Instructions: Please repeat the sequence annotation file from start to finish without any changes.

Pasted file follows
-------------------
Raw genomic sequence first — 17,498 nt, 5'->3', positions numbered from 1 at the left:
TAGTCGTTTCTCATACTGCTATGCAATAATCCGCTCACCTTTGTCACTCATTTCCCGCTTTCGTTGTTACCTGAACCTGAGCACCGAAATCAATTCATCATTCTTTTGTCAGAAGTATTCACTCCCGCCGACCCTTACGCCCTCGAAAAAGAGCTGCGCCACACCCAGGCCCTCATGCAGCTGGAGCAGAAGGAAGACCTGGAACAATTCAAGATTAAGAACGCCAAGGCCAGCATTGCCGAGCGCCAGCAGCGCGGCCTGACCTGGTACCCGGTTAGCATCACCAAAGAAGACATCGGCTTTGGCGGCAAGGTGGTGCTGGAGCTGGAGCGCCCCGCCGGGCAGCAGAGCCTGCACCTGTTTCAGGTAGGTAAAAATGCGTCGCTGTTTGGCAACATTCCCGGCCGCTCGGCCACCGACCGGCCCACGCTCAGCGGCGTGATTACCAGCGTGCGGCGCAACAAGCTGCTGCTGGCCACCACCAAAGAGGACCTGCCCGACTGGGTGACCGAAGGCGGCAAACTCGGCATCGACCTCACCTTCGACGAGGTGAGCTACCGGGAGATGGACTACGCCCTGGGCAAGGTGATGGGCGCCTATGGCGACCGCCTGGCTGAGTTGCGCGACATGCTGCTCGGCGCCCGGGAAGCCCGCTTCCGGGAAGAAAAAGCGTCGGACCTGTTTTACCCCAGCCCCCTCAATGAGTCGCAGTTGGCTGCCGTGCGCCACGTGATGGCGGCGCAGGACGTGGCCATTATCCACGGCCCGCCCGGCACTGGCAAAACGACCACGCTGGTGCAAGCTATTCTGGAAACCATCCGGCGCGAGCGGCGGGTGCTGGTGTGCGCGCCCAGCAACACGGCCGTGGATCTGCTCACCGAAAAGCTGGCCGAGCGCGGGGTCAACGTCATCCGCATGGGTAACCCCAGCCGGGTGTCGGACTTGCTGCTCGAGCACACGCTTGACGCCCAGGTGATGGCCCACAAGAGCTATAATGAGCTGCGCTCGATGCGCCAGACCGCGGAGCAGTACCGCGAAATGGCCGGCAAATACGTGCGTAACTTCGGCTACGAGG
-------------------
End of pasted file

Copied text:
Raw genomic sequence first — 17,498 nt, 5'->3', positions numbered from 1 at the left:
TAGTCGTTTCTCATACTGCTATGCAATAATCCGCTCACCTTTGTCACTCATTTCCCGCTTTCGTTGTTACCTGAACCTGAGCACCGAAATCAATTCATCATTCTTTTGTCAGAAGTATTCACTCCCGCCGACCCTTACGCCCTCGAAAAAGAGCTGCGCCACACCCAGGCCCTCATGCAGCTGGAGCAGAAGGAAGACCTGGAACAATTCAAGATTAAGAACGCCAAGGCCAGCATTGCCGAGCGCCAGCAGCGCGGCCTGACCTGGTACCCGGTTAGCATCACCAAAGAAGACATCGGCTTTGGCGGCAAGGTGGTGCTGGAGCTGGAGCGCCCCGCCGGGCAGCAGAGCCTGCACCTGTTTCAGGTAGGTAAAAATGCGTCGCTGTTTGGCAACATTCCCGGCCGCTCGGCCACCGACCGGCCCACGCTCAGCGGCGTGATTACCAGCGTGCGGCGCAACAAGCTGCTGCTGGCCACCACCAAAGAGGACCTGCCCGACTGGGTGACCGAAGGCGGCAAACTCGGCATCGACCTCACCTTCGACGAGGTGAGCTACCGGGAGATGGACTACGCCCTGGGCAAGGTGATGGGCGCCTATGGCGACCGCCTGGCTGAGTTGCGCGACATGCTGCTCGGCGCCCGGGAAGCCCGCTTCCGGGAAGAAAAAGCGTCGGACCTGTTTTACCCCAGCCCCCTCAATGAGTCGCAGTTGGCTGCCGTGCGCCACGTGATGGCGGCGCAGGACGTGGCCATTATCCACGGCCCGCCCGGCACTGGCAAAACGACCACGCTGGTGCAAGCTATTCTGGAAACCATCCGGCGCGAGCGGCGGGTGCTGGTGTGCGCGCCCAGCAACACGGCCGTGGATCTGCTCACCGAAAAGCTGGCCGAGCGCGGGGTCAACGTCATCCGCATGGGTAACCCCAGCCGGGTGTCGGACTTGCTGCTCGAGCACACGCTTGACGCCCAGGTGATGGCCCACAAGAGCTATAATGAGCTGCGCTCGATGCGCCAGACCGCGGAGCAGTACCGCGAAATGGCCGGCAAATACGTGCGTAACTTCGGCTACGAGG